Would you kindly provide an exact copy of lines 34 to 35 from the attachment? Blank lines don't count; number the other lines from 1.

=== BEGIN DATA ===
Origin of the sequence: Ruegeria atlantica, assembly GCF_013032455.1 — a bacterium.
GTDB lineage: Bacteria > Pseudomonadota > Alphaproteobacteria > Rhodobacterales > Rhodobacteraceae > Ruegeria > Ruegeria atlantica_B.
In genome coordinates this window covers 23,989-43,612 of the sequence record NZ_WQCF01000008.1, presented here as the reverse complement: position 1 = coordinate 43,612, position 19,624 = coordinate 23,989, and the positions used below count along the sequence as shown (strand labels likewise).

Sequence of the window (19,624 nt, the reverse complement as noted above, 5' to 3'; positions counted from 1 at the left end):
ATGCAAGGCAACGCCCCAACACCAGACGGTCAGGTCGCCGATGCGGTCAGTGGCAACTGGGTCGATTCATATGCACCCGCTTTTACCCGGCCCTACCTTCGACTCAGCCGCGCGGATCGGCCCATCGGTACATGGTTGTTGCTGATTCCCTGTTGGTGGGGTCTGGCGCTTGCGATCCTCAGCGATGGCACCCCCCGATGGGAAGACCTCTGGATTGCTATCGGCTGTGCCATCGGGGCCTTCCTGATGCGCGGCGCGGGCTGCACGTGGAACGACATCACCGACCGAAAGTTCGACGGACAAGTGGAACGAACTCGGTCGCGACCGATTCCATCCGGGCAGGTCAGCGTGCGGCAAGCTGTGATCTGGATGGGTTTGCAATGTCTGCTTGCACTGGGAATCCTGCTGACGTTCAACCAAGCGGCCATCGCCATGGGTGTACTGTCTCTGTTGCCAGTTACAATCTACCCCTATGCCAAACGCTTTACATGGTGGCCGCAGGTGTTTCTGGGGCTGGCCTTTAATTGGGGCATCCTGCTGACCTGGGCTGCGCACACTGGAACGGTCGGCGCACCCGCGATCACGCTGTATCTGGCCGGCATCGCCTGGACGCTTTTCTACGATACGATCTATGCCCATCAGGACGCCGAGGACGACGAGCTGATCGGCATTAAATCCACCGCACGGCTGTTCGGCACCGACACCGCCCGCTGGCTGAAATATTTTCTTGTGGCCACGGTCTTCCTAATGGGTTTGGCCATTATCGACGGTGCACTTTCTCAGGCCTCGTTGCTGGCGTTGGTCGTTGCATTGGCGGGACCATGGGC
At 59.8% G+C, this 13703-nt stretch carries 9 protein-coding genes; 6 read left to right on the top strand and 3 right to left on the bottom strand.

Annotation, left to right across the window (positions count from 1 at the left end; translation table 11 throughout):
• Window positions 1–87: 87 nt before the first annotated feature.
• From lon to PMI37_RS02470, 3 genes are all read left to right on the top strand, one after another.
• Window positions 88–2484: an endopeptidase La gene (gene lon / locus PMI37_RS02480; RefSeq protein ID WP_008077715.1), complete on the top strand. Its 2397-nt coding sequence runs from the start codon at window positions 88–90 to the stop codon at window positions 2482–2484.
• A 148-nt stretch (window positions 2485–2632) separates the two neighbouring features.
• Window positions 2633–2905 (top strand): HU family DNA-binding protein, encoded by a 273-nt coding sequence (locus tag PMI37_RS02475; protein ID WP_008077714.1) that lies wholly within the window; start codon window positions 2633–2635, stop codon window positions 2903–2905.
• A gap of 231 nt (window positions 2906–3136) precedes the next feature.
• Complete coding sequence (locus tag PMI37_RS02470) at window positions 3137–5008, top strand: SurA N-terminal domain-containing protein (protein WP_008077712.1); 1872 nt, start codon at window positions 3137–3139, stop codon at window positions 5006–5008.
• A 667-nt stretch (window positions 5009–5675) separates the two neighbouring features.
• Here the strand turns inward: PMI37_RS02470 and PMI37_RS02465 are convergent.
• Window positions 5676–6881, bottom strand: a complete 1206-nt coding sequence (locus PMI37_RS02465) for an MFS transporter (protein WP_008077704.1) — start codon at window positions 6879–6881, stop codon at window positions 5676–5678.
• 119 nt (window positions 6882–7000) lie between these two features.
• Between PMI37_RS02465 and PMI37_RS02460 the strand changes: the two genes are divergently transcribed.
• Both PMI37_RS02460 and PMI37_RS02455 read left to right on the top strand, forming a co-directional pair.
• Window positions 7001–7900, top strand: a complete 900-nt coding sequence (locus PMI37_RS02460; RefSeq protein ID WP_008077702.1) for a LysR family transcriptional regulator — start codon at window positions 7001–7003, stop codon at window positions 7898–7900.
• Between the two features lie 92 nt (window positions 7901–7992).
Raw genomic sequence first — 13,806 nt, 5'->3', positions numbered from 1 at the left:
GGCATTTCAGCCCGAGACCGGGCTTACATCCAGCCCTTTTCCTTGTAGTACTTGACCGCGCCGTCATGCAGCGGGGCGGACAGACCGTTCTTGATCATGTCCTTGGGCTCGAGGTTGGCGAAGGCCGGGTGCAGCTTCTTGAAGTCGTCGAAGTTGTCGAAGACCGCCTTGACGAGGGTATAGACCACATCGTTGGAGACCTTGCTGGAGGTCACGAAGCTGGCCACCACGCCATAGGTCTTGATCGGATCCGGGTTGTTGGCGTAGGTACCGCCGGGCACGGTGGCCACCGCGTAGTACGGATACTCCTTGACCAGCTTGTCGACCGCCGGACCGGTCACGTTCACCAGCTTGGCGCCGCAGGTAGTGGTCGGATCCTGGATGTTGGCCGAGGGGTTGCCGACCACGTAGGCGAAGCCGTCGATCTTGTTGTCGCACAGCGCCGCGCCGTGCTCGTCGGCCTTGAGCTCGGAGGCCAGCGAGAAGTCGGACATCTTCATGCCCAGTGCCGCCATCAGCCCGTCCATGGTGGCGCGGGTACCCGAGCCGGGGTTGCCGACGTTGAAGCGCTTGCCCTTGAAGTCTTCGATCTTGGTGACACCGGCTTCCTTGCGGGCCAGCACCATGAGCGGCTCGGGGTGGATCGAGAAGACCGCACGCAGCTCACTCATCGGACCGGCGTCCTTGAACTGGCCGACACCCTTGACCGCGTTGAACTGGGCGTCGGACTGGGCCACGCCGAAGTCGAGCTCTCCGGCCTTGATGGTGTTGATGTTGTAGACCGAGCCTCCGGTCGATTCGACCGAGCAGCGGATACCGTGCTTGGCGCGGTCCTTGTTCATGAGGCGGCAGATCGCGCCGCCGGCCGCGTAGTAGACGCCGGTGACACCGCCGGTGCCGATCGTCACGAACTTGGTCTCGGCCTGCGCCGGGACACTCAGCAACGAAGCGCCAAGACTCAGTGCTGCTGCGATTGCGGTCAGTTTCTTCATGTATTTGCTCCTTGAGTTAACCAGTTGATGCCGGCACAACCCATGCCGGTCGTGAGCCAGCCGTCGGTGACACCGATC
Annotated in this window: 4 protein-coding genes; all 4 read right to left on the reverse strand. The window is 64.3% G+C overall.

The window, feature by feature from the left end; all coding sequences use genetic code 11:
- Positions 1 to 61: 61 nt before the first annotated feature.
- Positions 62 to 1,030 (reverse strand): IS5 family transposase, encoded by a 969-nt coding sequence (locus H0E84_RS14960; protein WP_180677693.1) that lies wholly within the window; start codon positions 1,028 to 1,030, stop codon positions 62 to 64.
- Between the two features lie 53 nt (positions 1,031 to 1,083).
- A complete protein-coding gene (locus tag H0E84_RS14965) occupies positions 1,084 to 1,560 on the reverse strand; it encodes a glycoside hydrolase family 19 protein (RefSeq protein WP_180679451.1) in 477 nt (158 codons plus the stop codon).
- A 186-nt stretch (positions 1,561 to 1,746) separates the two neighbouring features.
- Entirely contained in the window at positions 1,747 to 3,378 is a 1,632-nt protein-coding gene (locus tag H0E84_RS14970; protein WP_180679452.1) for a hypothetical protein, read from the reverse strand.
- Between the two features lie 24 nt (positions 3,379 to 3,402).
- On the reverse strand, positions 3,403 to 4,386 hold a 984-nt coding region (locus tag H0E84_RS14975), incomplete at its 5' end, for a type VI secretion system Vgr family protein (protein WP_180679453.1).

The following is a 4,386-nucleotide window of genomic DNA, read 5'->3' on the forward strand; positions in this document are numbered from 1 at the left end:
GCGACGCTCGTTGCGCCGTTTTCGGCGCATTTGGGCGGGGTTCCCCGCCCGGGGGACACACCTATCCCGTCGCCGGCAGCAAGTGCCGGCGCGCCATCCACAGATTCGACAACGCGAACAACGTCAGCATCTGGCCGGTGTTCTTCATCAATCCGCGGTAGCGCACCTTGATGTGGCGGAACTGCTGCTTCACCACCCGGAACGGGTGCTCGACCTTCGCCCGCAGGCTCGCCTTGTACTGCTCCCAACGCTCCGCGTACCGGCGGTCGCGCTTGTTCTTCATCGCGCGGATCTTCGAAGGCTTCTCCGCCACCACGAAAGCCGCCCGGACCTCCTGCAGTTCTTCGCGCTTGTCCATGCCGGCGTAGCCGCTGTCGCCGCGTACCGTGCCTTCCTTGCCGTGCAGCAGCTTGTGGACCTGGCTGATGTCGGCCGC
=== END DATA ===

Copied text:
- On the reverse strand, positions 3,403 to 4,386 hold a 984-nt coding region (locus tag H0E84_RS14975), incomplete at its 5' end, for a type VI secretion system Vgr family protein (protein WP_180679453.1).

The following is a 4,386-nucleotide window of genomic DNA, read 5'->3' on the forward strand; positions in this document are numbered from 1 at the left end: